The Production. Director Philip Akin has said that Up the Garden Path ‘is a true farce only without doors.” In a cheeky bit of set design Anna Treusch has created a set with all sorts of doors suspended above the stage when no one can get at them to open and close them at break-neck-farce speed. Matters are simpler with set pieces on the stage level. There is a bench and pathways off into a house that could be in Jamaica or on the farm in Canada.

There is a spirited conversation between Alma, who is Edmund’s mother, Amelia, Alma’s sister, Edmund and Rosa. It’s done in a patois so thick and so quickly delivered I’m sure I lost a lot of details. But the nuance and subtle sarcastic looks from Alma (Arlene Duncan) Amelia (Raven Dauda) Edmund (Ronnie Rowe Jr. ) and Rosa (Virgilia Griffith) are delicious in conveying the slang, poetry and musical patterns of the language of the island. It’s a challenge to keep up but it’s to the productions credit, especially of director Philip Akin, that he doesn’t tell his cast to slow down so the audience can catch up. We keep up or else get left behind. And when we do get the richness of playwright Lisa Codrington’s language and the sass with which it’s said, it’s a great present.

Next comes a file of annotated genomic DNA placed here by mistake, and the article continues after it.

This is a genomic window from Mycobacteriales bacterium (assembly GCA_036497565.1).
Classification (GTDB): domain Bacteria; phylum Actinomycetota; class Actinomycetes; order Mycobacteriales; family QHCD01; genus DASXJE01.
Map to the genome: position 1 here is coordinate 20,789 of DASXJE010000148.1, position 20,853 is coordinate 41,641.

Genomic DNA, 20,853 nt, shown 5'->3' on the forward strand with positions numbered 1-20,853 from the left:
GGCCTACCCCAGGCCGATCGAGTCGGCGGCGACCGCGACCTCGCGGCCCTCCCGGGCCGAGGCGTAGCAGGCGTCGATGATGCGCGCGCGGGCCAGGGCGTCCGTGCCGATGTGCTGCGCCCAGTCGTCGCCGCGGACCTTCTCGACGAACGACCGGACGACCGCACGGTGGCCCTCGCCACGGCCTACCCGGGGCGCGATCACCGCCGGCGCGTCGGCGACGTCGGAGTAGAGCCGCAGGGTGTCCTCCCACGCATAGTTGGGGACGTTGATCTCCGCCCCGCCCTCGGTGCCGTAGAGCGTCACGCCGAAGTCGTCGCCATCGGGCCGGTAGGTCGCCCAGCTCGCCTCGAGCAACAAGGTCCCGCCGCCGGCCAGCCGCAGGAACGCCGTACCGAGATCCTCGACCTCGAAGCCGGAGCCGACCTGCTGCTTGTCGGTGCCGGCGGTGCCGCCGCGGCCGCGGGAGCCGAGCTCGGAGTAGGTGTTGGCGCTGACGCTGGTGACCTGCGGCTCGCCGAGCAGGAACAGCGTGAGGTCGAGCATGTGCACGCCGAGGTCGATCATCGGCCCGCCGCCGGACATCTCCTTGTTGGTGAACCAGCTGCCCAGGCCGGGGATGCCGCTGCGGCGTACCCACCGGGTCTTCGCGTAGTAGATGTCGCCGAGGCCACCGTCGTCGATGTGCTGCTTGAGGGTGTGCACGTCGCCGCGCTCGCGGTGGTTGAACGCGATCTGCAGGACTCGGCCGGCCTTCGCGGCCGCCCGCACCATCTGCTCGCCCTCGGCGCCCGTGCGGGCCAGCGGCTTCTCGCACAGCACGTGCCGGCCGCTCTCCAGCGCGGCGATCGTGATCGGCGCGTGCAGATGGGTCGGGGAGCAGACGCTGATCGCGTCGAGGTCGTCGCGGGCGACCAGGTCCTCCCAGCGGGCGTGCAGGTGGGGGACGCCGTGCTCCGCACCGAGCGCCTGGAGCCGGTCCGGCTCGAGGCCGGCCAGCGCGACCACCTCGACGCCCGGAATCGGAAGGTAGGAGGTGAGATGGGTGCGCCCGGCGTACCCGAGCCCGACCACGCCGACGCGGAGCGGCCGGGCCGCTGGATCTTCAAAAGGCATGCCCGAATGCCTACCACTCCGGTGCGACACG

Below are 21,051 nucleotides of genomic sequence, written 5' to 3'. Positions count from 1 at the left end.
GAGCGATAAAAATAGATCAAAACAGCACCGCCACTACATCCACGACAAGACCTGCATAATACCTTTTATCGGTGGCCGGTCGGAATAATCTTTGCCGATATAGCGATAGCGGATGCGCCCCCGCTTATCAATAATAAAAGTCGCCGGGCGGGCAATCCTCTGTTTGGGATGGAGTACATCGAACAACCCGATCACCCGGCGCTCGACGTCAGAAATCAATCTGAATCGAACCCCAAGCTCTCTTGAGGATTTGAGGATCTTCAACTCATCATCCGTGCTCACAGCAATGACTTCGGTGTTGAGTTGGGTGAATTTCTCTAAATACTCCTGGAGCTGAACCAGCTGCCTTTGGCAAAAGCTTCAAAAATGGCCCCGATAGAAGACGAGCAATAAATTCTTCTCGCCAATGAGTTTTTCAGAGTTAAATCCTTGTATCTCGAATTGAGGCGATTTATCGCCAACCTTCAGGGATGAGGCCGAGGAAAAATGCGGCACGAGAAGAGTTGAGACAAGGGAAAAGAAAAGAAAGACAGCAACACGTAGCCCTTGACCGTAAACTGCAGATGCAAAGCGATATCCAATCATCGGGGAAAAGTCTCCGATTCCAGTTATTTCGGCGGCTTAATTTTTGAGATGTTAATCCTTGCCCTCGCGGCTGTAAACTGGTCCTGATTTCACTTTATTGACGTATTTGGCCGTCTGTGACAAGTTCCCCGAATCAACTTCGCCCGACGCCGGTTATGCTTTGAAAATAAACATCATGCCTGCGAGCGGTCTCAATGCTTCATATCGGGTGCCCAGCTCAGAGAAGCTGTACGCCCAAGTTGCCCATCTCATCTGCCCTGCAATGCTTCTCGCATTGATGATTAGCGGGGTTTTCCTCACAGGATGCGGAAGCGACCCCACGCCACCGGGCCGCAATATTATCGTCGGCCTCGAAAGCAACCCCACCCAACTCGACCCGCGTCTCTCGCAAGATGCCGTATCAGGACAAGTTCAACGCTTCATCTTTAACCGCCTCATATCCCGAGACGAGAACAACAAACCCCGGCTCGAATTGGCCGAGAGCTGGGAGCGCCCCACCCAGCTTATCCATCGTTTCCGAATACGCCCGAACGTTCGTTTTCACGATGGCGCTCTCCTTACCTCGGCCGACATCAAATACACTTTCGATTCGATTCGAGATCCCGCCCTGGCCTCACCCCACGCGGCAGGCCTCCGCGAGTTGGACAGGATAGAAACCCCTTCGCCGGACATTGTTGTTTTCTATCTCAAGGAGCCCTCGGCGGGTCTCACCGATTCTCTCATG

When Rosa dresses as a man in Edmund’s suit and arrives in Canada, Virgilia Griffith who plays her, slouches, perhaps trying to take on the physicality of a man, tries to speak in a deep voice and tries to think quickly on her feet. She sizes up Isaac the farm owner, and his sister Laura, pretty quickly.

She wants to keep the job, any job on that farm, to earn money to finally go home, so she does her best scaring off the starlings. The get-up that Isaac has her wear—clanging metal pieces– is odd and funny.

Laura commandeers her to help with lines from St. Joan. Marcel finds in Rosa a soul-mate of sorts. He is the only one so far who knows she’s a woman. She’s the only one who can see him. He helps her to scare away the starlings. She tries to help him to finally die and return home.

Director Philip Akin guides his cast through the great swaths of farce, drama, comedy and all the points in between. The timing of the sass of the first scene between Arlene Duncan, Raven Dauda, Ronnie Rowe Jr. and Virgilia Griffith is absolutely precise and hilarious. Scaring the birds dressed up as birds of prey is fantastical and a bit eye-brow knitting.